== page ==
HERALD-LEADER FRANKFORT BUREAU
FRANKFORT —Gov. Steve Beshear has made appointments to the Kentucky Board of Education, Kentucky Commission on Women and the Kentucky Center for the Arts Board.
To the state education board, Beshear has appointed Shelbyville attorney Samuel D. Hinkle IV and retired educator Debra L. Cook of Corbin.
Hinkle replaces Judith H. Gibbons, whose term has expired. His term will run through April 14, 2018. Cook replaces Brigitte B. Ramsey, who has resigned. She will serve for the remainder of Ramsey’s term, which ends April 14, 2016.
By Jack Brammer
FRANKFORT — Andy Beshear, a Democratic candidate for attorney general in 2015 and the son of Gov. Steve Beshear, reported Thursday that his campaign has nearly $1.1 million cash on hand, after raising $160,000 in the last three months.
Beshear, a Louisville attorney with Stites and Harbison, has raised more than $1.26 million total for his campaign. He started it last November.
The candidate also announced the endorsements of five prominent Democrats for his campaign – former Attorney Generals David Armstrong and Chris Gorman, state Auditor Adam Edelen, former state Auditor Crit Luallen and state House Speaker and former Attorney General Greg Stumbo.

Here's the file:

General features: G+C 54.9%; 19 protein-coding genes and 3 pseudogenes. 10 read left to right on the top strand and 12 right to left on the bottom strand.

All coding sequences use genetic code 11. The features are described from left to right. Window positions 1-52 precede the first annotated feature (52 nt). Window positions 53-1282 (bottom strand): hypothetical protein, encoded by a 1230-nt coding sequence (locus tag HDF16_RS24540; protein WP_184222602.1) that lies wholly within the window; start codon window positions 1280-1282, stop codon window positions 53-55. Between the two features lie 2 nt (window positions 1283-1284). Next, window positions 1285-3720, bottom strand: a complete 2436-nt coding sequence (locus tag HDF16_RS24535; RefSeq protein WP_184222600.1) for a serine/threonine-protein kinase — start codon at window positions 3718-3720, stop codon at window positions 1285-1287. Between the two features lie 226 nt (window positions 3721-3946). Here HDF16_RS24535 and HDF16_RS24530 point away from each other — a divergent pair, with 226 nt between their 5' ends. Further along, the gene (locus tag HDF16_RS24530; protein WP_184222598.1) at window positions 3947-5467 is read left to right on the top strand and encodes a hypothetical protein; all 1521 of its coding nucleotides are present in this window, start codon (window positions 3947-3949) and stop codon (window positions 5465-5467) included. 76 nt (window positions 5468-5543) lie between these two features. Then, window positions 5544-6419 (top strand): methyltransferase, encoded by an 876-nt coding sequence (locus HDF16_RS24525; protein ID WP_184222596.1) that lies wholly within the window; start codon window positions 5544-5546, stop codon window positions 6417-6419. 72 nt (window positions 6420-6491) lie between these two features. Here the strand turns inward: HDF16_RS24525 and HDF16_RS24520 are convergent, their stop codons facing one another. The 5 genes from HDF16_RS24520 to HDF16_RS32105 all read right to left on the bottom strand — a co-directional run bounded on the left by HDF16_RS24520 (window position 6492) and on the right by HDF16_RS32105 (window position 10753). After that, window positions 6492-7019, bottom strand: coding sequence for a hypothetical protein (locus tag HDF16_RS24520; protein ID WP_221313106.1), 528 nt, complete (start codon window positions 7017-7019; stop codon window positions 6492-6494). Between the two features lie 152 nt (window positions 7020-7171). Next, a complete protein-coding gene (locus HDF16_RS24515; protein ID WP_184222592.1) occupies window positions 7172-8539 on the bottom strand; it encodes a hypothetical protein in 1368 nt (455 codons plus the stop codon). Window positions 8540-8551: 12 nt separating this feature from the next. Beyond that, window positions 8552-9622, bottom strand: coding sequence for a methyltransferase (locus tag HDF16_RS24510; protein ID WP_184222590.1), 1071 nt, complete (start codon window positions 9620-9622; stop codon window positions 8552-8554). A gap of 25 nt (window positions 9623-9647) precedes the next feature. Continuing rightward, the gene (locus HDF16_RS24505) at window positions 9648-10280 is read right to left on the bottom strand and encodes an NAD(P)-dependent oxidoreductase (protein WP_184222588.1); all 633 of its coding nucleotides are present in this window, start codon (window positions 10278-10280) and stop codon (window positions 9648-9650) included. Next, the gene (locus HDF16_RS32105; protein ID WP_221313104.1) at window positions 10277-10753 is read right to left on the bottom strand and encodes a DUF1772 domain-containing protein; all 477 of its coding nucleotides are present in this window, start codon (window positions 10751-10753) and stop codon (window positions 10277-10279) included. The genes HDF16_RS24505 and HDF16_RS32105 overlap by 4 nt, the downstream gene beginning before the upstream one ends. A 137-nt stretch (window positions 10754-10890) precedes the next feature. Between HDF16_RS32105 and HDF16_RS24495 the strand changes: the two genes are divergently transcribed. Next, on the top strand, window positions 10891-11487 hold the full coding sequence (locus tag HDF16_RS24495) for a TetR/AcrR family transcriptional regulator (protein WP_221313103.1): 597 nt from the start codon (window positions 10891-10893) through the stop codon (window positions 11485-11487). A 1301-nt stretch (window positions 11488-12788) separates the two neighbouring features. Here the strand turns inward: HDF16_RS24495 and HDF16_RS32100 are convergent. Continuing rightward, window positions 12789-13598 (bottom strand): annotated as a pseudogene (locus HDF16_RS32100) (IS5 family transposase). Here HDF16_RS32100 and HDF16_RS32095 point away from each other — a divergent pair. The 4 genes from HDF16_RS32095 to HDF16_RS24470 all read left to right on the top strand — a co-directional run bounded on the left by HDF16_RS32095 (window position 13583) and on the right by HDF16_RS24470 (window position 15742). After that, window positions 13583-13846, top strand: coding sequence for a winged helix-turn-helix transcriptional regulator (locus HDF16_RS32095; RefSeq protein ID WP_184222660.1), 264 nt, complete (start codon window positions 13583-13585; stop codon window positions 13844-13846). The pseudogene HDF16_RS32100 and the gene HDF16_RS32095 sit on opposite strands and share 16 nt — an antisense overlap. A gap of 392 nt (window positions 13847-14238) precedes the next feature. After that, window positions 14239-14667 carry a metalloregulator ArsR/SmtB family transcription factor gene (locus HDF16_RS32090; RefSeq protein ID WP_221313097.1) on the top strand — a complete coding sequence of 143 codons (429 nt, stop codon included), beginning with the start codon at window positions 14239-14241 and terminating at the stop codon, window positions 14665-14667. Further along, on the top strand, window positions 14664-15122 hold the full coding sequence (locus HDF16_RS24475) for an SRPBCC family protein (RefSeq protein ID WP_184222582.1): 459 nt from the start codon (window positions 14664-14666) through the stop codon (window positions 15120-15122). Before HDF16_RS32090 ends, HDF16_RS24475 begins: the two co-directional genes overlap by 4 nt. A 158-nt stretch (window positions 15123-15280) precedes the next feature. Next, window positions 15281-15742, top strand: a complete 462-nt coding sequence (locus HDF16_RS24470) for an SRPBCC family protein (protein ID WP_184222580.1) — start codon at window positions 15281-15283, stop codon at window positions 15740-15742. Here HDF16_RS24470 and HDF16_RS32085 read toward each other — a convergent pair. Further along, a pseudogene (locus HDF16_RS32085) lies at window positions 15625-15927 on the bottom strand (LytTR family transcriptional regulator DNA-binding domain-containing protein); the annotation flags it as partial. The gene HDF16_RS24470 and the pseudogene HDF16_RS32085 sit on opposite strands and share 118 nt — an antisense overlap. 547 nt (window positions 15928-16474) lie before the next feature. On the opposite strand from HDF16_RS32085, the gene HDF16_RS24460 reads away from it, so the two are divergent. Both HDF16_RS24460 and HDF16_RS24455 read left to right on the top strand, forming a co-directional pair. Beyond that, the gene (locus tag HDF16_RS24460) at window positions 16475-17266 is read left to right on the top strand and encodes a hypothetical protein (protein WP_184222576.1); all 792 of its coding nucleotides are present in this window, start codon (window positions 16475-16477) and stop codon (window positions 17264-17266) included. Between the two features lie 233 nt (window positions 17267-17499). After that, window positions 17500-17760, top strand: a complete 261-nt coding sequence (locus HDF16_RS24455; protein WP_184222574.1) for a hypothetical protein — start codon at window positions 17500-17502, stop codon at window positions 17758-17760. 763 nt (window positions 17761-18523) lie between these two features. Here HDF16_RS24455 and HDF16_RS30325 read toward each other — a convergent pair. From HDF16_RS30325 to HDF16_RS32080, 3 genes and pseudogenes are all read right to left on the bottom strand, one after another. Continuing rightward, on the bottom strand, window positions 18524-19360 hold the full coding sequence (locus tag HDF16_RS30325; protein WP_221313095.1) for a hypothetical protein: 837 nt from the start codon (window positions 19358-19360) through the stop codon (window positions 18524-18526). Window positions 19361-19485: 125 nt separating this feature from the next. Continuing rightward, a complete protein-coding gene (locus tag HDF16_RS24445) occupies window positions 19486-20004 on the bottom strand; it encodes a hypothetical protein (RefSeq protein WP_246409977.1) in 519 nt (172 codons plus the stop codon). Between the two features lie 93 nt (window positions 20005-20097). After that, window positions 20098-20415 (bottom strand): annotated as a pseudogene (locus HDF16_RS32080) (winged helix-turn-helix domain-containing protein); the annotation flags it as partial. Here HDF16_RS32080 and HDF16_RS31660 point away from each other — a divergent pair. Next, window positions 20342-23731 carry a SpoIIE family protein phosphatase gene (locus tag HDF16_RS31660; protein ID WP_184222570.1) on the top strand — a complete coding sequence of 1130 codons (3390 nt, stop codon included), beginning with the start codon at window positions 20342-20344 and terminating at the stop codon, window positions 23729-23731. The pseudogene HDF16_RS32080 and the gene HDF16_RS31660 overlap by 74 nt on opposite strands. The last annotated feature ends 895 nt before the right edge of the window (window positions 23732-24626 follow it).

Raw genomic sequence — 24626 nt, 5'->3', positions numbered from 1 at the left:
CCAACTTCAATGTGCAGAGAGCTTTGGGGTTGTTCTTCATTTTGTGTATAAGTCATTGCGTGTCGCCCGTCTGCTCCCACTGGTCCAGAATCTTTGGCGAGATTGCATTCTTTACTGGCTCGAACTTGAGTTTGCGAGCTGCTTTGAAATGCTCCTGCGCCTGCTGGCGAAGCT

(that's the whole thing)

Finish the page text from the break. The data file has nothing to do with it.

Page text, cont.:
FRANKFORT — Gov. Steve Beshear reappointed six members of the 12-member Kentucky Board of Education Tuesday.
Two other appointments are up but he will announce them at a later date, said Beshear spokesman Terry Sebastian.
The reappointments will serve through April 14, 2018.
They are Jonathan V. Parrent of Princeton, William L. Twyman of Cave City, Roger Lee Marcum of Bardstown, Mary Gwen Wheeler of Louisville, Nawanna B. Privett of Lexington and Grayson R. Boyd of Williamsport.
By Jack Brammer
FRANKFORT — Kentucky will reap an extra $57.2 million over the next three years from settling litigation involving the 1998 Master Settlement Agreement between states and tobacco companies, Gov. Steve Beshear and Attorney General Jack Conway announced Thursday.